# #![allow(unused_variables)]
#fn main() {
let s = "foo
## bar # baz";
#}

We can document it by escaping the initial #:

/// let s = "foo
/// ## bar # baz";

Using ? in doc tests

When writing an example, it is rarely useful to include a complete error handling, as it would add significant amounts of boilerplate code. Instead, you may want the following:

/// ```
/// use std::io;
/// let mut input = String::new();
/// io::stdin().read_line(&mut input)?;
/// ```

The problem is that ? returns a Result<T, E> and test functions don't return anything, so this will give a mismatched types error.

You can get around this limitation by manually adding a main that returns Result<T, E>, because Result<T, E> implements the Termination trait:

/// A doc test using ?
///
/// ```
/// use std::io;
///
/// fn main() -> io::Result<()> {
///     let mut input = String::new();
///     io::stdin().read_line(&mut input)?;
///     Ok(())
/// }
/// ```

Together with the # from the section above, you arrive at a solution that appears to the reader as the initial idea but works with doc tests:

/// ```
/// use std::io;
/// # fn main() -> io::Result<()> {
/// let mut input = String::new();
/// io::stdin().read_line(&mut input)?;
/// # Ok(())
/// # }
/// ```

Documenting macros

Here’s an example of documenting a macro:

/// Panic with a given message unless an expression evaluates to true.
///
/// # Examples
///
/// ```
/// # #[macro_use] extern crate foo;
/// # fn main() {
/// panic_unless!(1 + 1 == 2, “Math is broken.”);
/// # }
/// ```
///
/// ```should_panic
/// # #[macro_use] extern crate foo;
/// # fn main() {
/// panic_unless!(true == false, “I’m broken.”);
/// # }
/// ```
#[macro_export]
macro_rules! panic_unless {
    ($condition:expr, $($rest:expr),+) => ({ if ! $condition { panic!($($rest),+); } });
}
# fn main() {}

You’ll note three things: we need to add our own extern crate line, so that we can add the #[macro_use] attribute. Second, we’ll need to add our own main() as well (for reasons discussed above). Finally, a judicious use of # to comment out those two things, so they don’t show up in the output.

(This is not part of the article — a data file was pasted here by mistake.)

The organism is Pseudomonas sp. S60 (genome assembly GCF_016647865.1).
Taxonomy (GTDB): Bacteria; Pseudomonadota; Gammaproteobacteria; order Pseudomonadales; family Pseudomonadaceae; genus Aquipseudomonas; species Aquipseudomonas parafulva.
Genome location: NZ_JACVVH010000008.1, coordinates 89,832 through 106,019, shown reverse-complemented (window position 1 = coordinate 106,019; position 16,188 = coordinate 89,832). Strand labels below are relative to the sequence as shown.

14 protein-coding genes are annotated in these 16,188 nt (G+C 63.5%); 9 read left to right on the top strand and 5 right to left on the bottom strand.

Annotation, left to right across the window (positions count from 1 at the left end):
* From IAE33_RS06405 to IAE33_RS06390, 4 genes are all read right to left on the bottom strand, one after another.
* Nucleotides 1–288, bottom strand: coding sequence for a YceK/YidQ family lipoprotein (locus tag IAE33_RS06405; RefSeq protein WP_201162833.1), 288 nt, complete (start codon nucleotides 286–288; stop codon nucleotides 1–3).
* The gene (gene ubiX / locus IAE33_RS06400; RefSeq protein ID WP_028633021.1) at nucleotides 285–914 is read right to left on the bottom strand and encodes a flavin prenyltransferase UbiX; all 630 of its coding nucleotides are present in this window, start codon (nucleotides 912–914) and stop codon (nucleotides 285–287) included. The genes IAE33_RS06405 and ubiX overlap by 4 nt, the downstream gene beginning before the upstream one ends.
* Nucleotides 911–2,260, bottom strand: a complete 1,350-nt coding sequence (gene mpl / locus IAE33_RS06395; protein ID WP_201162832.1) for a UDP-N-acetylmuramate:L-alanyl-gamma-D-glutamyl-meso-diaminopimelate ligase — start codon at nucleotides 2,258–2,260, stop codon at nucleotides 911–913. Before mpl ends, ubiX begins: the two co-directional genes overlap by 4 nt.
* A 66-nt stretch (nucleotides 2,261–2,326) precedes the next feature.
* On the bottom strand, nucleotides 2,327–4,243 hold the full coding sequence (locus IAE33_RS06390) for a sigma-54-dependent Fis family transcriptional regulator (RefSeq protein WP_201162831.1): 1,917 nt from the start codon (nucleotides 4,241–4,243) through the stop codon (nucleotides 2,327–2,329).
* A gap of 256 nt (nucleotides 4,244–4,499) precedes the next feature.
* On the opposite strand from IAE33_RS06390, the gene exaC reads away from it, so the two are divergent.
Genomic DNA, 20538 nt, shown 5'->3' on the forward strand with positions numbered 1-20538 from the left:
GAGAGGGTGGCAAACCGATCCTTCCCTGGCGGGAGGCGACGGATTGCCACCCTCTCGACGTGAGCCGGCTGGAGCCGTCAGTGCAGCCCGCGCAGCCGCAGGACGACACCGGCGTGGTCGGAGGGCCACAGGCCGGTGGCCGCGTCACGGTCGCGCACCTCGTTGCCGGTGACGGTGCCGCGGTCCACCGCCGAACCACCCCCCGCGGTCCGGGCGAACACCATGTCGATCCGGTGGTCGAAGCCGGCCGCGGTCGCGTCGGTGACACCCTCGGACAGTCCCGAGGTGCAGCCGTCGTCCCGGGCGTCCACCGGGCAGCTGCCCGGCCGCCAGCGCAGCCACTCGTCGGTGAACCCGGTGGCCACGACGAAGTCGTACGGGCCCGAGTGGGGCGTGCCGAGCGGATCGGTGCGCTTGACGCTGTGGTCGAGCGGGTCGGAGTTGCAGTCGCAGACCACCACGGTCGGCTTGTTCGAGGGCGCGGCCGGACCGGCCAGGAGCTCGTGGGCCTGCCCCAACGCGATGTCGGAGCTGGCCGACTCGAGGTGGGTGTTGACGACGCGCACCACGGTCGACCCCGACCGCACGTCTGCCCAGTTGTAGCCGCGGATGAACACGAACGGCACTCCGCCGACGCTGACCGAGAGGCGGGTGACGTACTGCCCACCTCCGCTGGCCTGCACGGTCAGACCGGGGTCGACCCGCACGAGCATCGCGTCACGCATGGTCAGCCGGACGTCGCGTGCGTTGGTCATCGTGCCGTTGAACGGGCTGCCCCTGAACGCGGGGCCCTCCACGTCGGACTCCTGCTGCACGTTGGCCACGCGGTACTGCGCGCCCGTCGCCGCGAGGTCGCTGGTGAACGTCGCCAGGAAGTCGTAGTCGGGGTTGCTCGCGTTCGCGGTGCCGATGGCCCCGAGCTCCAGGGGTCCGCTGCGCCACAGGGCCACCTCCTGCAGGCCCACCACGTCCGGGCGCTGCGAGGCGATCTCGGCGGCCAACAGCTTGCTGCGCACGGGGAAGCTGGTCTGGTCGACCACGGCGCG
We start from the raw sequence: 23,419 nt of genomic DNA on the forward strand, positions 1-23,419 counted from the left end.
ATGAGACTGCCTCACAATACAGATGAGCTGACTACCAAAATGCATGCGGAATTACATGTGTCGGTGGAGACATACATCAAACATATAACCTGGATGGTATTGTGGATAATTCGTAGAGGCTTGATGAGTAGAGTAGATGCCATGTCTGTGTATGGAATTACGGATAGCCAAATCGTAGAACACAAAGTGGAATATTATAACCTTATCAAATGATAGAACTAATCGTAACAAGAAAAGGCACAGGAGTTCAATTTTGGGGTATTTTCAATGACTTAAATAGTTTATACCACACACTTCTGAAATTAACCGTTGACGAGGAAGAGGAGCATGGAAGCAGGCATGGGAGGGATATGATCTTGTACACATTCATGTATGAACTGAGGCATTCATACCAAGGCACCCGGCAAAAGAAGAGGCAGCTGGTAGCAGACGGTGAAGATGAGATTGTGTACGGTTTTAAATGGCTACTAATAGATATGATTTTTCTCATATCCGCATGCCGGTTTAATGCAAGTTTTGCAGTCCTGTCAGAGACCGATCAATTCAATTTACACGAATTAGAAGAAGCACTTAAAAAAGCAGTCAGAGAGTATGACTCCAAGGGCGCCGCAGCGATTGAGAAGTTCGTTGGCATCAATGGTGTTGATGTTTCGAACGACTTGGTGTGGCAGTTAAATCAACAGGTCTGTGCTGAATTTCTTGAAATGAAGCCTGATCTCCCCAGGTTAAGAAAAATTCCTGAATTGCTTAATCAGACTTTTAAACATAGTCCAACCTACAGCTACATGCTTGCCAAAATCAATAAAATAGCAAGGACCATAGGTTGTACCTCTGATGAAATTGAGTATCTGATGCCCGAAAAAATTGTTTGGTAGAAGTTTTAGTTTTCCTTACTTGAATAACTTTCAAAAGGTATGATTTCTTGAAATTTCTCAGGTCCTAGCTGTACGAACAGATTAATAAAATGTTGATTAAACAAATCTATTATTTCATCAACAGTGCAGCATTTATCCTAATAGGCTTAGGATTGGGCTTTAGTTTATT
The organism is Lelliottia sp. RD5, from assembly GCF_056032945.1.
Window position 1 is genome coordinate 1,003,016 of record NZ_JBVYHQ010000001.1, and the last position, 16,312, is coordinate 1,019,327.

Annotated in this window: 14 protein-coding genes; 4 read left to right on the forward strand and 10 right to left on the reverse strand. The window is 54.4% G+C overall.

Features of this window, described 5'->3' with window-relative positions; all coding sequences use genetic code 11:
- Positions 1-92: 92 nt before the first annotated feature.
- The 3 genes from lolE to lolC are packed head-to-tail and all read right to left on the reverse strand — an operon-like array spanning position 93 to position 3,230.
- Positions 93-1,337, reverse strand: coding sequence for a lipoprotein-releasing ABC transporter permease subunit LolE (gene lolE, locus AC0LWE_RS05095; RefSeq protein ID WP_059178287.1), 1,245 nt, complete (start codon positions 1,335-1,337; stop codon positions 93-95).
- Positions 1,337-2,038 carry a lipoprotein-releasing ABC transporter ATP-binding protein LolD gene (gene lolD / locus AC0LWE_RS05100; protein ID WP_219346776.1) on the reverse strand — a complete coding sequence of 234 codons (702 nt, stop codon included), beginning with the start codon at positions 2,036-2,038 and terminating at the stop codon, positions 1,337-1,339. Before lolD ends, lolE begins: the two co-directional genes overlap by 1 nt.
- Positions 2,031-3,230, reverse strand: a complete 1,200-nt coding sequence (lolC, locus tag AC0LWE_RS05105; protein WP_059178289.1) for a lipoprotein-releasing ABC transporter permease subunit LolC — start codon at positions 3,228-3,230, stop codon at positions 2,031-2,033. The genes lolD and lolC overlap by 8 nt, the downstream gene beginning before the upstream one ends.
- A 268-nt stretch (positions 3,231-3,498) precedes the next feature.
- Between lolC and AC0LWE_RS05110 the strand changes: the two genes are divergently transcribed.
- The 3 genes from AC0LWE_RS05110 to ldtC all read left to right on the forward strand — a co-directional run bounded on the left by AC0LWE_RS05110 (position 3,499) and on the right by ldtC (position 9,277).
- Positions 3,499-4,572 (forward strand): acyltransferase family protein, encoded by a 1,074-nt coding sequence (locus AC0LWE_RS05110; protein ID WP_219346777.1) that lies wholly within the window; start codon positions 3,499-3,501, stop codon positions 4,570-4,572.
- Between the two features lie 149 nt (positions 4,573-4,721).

Attributes

There are a few annotations that are useful to help rustdoc do the right thing when testing your code:


# #![allow(unused_variables)]
#fn main() {
/// ```ignore
/// fn foo() {
/// ```
# fn foo() {}
#}

The ignore directive tells Rust to ignore your code. This is almost never what you want, as it's the most generic. Instead, consider annotating it with text if it's not code, or using #s to get a working example that only shows the part you care about.


# #![allow(unused_variables)]
#fn main() {
/// ```should_panic
/// assert!(false);
/// ```
# fn foo() {}
#}

should_panic tells rustdoc that the code should compile correctly, but not actually pass as a test.

/// ```no_run
/// loop {
///     println!("Hello, world");
/// }
/// ```
# fn foo() {}

The no_run attribute will compile your code, but not run it. This is important for examples such as "Here's how to retrieve a web page," which you would want to ensure compiles, but might be run in a test environment that has no network access.

/// ```compile_fail
/// let x = 5;
/// x += 2; // shouldn't compile!
/// ```

compile_fail tells rustdoc that the compilation should fail. If it compiles, then the test will fail. However please note that code failing with the current Rust release may work in a future release, as new features are added.

/// Only runs on the 2018 edition.
///
/// ```edition2018
/// let result: Result<i32, ParseIntError> = try {
///     "1".parse::<i32>()?
///         + "2".parse::<i32>()?
///         + "3".parse::<i32>()?
/// };
/// ```

edition2018 tells rustdoc that the code sample should be compiled the 2018 edition of Rust. Similarly, you can specify edition2015 to compile the code with the 2015 edition.

Syntax reference

The exact syntax for code blocks, including the edge cases, can be found in the Fenced Code Blocks section of the CommonMark specification.

Rustdoc also accepts indented code blocks as an alternative to fenced code blocks: instead of surrounding your code with three backticks, you can indent each line by four or more spaces.

    let foo = "foo";
    assert_eq!(foo, "foo");

These, too, are documented in the CommonMark specification, in the Indented Code Blocks section.

However, it's preferable to use fenced code blocks over indented code blocks. Not only are fenced code blocks considered more idiomatic for Rust code, but there is no way to use directives such as ignore or should_panic with indented code blocks.